Reflection

What was most surprising for me is that I am the classic adult learner, meaning a lot of the attributes described in the theories in our course literature on adult learners feels like someone is writing directly about me.  “These theories emphasize self-direction, flexibility, and the process of learning, rather than the content. They are learner-centered and recognize the importance of a customized approach to learning. They also focus on the fact that adults are different from children. Adults have experience and are self-directed and independent” (Cercone, 2008).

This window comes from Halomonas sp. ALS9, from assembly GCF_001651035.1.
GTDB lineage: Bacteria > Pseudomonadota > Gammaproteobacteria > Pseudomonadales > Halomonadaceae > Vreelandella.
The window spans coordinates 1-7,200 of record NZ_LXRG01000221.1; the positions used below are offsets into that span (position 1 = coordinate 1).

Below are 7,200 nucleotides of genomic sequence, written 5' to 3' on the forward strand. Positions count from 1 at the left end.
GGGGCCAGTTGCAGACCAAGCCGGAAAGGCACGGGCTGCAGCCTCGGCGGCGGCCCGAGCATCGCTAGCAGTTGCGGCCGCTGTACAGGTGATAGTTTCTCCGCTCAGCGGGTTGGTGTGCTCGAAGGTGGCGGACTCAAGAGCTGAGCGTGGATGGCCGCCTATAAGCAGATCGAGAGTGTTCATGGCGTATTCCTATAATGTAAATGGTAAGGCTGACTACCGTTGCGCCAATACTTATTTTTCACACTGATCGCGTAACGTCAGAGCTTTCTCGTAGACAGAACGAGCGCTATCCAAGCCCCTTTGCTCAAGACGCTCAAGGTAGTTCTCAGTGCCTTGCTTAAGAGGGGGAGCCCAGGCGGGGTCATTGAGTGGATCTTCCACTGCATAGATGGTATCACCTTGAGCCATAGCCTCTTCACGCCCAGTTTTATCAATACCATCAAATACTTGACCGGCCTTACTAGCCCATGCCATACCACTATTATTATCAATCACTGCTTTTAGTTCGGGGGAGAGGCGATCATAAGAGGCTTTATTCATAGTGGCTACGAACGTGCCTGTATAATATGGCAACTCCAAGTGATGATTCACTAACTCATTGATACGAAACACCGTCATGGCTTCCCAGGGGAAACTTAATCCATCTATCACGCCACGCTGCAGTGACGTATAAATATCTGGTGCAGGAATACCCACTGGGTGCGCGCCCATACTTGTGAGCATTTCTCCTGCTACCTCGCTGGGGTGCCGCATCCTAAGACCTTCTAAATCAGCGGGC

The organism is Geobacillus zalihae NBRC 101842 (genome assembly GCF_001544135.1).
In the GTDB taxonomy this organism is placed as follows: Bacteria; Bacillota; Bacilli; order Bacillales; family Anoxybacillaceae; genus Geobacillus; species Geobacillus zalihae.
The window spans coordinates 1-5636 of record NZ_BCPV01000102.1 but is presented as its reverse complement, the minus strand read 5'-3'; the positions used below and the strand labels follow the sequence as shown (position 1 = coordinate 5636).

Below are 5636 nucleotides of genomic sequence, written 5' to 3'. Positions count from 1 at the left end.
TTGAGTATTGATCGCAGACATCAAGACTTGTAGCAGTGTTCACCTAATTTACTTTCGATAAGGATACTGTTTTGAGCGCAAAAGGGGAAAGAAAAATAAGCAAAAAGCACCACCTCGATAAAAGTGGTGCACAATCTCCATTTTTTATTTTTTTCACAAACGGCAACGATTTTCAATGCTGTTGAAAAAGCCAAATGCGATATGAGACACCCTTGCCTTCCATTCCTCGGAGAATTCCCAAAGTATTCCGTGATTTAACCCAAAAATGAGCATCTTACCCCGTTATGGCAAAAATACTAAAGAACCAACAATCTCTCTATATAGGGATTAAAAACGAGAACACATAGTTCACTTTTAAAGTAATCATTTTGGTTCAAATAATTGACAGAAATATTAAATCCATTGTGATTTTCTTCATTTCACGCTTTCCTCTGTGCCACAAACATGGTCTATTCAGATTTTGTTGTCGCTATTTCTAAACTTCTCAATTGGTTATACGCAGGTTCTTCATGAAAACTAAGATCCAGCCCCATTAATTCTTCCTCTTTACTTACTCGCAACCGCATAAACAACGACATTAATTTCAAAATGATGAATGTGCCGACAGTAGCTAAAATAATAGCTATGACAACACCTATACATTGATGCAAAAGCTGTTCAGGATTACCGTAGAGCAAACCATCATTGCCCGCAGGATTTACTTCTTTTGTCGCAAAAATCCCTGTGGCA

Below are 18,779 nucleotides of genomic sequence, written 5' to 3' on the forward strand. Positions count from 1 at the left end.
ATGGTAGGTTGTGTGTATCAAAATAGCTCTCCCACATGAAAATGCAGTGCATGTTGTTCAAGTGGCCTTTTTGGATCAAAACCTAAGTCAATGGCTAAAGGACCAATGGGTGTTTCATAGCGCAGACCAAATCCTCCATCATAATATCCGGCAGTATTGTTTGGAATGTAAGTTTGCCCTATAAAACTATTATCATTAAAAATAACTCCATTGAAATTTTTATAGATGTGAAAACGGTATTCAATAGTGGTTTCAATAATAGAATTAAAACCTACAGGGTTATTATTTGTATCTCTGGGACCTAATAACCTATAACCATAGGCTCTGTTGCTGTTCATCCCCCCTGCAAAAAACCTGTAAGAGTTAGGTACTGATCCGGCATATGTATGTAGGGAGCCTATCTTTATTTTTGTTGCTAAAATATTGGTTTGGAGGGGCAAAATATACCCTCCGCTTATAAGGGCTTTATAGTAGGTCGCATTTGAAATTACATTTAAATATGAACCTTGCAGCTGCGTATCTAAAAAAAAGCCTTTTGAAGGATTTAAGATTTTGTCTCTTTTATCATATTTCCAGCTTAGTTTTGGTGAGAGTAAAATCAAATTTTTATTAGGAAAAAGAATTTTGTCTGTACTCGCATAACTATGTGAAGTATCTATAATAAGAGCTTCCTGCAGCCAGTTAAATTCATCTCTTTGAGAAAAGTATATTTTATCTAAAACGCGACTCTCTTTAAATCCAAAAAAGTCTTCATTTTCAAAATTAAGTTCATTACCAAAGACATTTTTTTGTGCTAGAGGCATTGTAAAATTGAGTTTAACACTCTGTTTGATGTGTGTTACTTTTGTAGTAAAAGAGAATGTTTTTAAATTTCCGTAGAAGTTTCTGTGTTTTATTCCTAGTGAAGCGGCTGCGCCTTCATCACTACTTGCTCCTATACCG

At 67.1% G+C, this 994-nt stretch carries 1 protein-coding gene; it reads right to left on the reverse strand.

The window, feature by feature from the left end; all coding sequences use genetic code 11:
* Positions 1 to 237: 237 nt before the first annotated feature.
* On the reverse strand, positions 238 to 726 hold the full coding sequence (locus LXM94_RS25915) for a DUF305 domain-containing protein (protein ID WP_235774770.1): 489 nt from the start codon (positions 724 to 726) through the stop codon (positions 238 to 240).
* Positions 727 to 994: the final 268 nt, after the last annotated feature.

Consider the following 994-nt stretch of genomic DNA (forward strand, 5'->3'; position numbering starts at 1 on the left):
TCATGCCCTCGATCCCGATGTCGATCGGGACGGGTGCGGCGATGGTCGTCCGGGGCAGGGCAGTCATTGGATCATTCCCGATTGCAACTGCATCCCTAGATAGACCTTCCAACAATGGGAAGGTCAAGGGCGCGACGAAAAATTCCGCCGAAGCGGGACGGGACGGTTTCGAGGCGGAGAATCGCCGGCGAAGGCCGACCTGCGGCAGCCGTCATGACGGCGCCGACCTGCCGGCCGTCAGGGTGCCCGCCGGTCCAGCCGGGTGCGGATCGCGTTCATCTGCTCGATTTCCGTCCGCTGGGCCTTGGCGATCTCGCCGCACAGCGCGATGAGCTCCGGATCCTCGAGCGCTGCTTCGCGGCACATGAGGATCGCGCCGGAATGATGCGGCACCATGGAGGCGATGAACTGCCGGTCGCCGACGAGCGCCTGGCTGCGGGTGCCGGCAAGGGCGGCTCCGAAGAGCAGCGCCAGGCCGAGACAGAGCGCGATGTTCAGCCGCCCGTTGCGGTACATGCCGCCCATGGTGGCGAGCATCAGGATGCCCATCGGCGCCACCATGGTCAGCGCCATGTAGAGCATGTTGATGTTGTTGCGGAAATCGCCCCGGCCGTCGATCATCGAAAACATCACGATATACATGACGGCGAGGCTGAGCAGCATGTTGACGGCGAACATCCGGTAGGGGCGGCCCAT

I am very self-directed.  I am getting this master’s degree for the sole purpose of bridging the gap at our organization (USC Shoah Foundation, http://sfi.usc.edu) between educators who need to build online courses and the technologists that implement those requirements.  My goal is to help the educators tune their lessons and technical requirements to our secondary education and adult audiences while helping my technical team implement correctly the meaning of the educator’s requirements.